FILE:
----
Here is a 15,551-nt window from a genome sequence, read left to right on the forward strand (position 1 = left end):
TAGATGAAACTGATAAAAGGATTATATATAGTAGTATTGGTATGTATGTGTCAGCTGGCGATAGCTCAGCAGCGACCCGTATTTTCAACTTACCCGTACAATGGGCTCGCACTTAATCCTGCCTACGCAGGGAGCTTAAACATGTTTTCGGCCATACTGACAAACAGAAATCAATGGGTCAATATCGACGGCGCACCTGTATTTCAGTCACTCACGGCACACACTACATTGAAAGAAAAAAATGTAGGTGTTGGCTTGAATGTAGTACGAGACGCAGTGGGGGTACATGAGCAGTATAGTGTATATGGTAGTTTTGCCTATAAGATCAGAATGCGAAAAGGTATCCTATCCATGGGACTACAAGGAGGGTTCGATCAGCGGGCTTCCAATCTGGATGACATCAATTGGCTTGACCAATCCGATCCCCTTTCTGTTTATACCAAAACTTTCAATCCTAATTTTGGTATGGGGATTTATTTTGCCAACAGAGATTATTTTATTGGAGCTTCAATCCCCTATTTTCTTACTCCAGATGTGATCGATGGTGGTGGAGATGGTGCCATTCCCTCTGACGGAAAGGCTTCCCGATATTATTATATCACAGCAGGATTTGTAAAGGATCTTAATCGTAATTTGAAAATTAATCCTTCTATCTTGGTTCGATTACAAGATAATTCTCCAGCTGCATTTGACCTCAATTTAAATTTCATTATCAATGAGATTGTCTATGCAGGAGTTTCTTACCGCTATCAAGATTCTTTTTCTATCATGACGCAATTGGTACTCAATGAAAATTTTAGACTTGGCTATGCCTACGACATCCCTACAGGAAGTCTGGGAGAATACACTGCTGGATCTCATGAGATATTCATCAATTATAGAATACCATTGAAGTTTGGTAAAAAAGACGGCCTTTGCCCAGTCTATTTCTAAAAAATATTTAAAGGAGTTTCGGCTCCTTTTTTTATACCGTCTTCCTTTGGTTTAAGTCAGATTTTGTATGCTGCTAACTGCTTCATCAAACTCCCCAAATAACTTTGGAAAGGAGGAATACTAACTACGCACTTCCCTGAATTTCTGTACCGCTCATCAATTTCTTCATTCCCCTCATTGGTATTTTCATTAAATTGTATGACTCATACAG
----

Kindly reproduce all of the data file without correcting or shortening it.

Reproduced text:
Here is a 15,551-nt window from a genome sequence, read left to right on the forward strand (position 1 = left end):
TAGATGAAACTGATAAAAGGATTATATATAGTAGTATTGGTATGTATGTGTCAGCTGGCGATAGCTCAGCAGCGACCCGTATTTTCAACTTACCCGTACAATGGGCTCGCACTTAATCCTGCCTACGCAGGGAGCTTAAACATGTTTTCGGCCATACTGACAAACAGAAATCAATGGGTCAATATCGACGGCGCACCTGTATTTCAGTCACTCACGGCACACACTACATTGAAAGAAAAAAATGTAGGTGTTGGCTTGAATGTAGTACGAGACGCAGTGGGGGTACATGAGCAGTATAGTGTATATGGTAGTTTTGCCTATAAGATCAGAATGCGAAAAGGTATCCTATCCATGGGACTACAAGGAGGGTTCGATCAGCGGGCTTCCAATCTGGATGACATCAATTGGCTTGACCAATCCGATCCCCTTTCTGTTTATACCAAAACTTTCAATCCTAATTTTGGTATGGGGATTTATTTTGCCAACAGAGATTATTTTATTGGAGCTTCAATCCCCTATTTTCTTACTCCAGATGTGATCGATGGTGGTGGAGATGGTGCCATTCCCTCTGACGGAAAGGCTTCCCGATATTATTATATCACAGCAGGATTTGTAAAGGATCTTAATCGTAATTTGAAAATTAATCCTTCTATCTTGGTTCGATTACAAGATAATTCTCCAGCTGCATTTGACCTCAATTTAAATTTCATTATCAATGAGATTGTCTATGCAGGAGTTTCTTACCGCTATCAAGATTCTTTTTCTATCATGACGCAATTGGTACTCAATGAAAATTTTAGACTTGGCTATGCCTACGACATCCCTACAGGAAGTCTGGGAGAATACACTGCTGGATCTCATGAGATATTCATCAATTATAGAATACCATTGAAGTTTGGTAAAAAAGACGGCCTTTGCCCAGTCTATTTCTAAAAAATATTTAAAGGAGTTTCGGCTCCTTTTTTTATACCGTCTTCCTTTGGTTTAAGTCAGATTTTGTATGCTGCTAACTGCTTCATCAAACTCCCCAAATAACTTTGGAAAGGAGGAATACTAACTACGCACTTCCCTGAATTTCTGTACCGCTCATCAATTTCTTCATTCCCCTCATTGGTATTTTCATTAAATTGTATGACTCATACAG